A MetLife Mature Market Institute study shows caregivers, who increasingly belong to the Baby Boomer generation, lose an estimated $3 trillion in wages, pension, and Social Security benefits as a result of missing work to care for aging parents. The MetLife Study of Caregiving Costs to Working Caregivers says this can affect caregivers’ wellbeing and may even jeopardize their future financial security.
Researchers analyzed data from the National Health and Retirement Study to find that the percentage of adults who provide care for their parents has tripled since 1994 to more than a quarter of adult children, many of whom are Baby Boomers.
“Nearly 10 million adult children over the age of 50 care for their aging parents,” says Sandra Timmermann, Ed.D., director of the MetLife Mature Market Institute. “Assessing the long-term financial impact of caregiving for aging parents on caregivers themselves, especially those who must curtail their working careers to do so, is especially important, since it can jeopardize their future financial security.”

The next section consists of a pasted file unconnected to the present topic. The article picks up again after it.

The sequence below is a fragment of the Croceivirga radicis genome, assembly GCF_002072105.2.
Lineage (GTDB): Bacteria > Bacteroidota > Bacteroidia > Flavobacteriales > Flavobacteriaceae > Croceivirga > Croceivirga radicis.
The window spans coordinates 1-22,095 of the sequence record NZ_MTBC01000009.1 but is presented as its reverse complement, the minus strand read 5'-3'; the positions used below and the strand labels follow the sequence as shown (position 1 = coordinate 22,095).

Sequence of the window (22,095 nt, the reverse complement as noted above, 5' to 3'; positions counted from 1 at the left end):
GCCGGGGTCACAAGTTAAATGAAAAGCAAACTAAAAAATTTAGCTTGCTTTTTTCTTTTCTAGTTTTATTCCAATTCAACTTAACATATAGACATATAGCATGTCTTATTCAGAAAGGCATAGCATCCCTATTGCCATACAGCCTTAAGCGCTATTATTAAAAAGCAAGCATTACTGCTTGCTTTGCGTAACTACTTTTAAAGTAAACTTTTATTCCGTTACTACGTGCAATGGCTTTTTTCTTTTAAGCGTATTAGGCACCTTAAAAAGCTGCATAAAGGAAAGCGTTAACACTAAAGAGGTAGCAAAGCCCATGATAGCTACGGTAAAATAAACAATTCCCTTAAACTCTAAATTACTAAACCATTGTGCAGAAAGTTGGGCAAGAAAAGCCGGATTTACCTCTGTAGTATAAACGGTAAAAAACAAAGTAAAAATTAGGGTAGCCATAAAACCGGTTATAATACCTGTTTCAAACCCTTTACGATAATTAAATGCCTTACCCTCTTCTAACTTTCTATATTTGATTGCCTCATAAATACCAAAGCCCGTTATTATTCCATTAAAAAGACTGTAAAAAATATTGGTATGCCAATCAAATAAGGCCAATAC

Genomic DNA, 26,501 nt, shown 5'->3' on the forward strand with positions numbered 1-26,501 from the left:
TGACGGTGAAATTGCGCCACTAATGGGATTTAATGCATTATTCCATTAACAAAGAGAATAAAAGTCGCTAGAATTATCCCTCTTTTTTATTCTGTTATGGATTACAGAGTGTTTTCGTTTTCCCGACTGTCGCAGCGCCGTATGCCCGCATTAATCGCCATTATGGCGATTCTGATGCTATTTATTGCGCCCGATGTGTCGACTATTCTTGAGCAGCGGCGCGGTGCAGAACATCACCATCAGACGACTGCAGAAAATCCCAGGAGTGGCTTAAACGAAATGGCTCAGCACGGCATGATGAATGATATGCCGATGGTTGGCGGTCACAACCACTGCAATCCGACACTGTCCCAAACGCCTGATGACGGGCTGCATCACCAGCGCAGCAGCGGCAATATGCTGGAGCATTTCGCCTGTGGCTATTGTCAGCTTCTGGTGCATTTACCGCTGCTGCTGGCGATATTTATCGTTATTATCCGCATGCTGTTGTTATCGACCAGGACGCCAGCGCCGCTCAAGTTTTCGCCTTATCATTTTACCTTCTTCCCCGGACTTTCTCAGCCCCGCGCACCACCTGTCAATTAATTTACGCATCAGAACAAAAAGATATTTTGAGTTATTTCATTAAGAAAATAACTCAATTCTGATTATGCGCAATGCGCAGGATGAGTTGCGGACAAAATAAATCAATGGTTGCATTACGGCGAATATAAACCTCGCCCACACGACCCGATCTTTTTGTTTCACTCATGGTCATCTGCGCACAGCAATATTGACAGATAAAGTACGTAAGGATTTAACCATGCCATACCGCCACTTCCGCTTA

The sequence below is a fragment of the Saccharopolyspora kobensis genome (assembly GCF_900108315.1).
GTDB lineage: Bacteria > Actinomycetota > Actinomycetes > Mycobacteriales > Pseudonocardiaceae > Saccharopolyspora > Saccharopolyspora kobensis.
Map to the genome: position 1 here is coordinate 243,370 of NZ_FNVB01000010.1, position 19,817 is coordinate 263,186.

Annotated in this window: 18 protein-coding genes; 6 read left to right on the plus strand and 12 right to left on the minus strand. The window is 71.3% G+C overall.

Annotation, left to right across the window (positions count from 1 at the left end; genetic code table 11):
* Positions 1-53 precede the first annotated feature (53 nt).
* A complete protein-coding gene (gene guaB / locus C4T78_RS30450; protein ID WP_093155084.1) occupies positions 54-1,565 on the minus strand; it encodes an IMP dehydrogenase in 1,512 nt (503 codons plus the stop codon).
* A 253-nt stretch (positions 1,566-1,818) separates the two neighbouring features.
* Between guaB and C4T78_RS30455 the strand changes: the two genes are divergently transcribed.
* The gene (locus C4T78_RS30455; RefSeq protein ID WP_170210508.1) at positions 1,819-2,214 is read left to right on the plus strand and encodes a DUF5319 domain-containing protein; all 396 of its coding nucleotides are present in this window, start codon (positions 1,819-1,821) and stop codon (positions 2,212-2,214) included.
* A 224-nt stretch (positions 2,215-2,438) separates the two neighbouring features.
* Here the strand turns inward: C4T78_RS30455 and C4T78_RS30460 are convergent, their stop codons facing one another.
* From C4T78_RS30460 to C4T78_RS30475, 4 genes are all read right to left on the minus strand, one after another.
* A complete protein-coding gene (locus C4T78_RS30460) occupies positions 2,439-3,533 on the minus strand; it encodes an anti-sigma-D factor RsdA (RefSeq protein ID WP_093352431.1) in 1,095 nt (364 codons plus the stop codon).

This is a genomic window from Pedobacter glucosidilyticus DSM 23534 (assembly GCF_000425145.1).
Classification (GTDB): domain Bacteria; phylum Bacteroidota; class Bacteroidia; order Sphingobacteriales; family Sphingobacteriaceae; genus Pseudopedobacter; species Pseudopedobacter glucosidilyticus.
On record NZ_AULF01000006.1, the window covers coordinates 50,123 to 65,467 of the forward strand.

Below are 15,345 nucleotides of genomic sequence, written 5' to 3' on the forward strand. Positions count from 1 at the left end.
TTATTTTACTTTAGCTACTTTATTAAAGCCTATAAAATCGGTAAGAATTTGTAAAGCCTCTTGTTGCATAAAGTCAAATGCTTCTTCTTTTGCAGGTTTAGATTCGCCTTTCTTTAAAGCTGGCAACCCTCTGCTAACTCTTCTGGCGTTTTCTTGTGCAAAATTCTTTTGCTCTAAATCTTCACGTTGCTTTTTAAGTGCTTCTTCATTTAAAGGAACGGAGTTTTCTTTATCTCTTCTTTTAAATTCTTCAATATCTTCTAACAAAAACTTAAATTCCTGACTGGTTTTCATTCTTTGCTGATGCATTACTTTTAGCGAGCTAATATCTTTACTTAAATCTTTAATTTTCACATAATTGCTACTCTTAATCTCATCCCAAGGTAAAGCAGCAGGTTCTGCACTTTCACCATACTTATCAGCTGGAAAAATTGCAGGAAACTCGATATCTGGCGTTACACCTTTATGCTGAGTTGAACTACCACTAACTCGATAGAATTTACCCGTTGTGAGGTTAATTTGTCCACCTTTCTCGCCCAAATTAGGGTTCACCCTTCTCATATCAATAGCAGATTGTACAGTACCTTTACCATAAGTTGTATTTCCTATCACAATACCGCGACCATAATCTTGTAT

Other findings show that caregivers aged 50+ are more likely to report fair or poor health; additionally, 28% of daughters assist their parents with basic care, compared to 17% of sons. Missing work in order to take care of aging parents results in lost wages and thus decreased pension and Social Security benefits, which takes a serious toll on caregivers’ ability to prepare for retirement. The study shows women losing an average of $324,044, and men an average of $283,716, for a total aggregate loss of $3 trillion.
MetLife says caregivers often leave the workforce or significantly reduce the number of hours they work, with women being more likely to completely leave their jobs rather than work less hours once they begin to care for their parents.
Timmerman says that as the number of caregivers in the ‘sandwich generation’ continues to grow, employers will be faced with a greater demand for help and support. MetLife suggests employers should address the need to provide retirement planning and stress management information, and says employers can assist employees with accommodations like flex-time and family leave.
The full study can be viewed here.
Written by Alyssa Gerace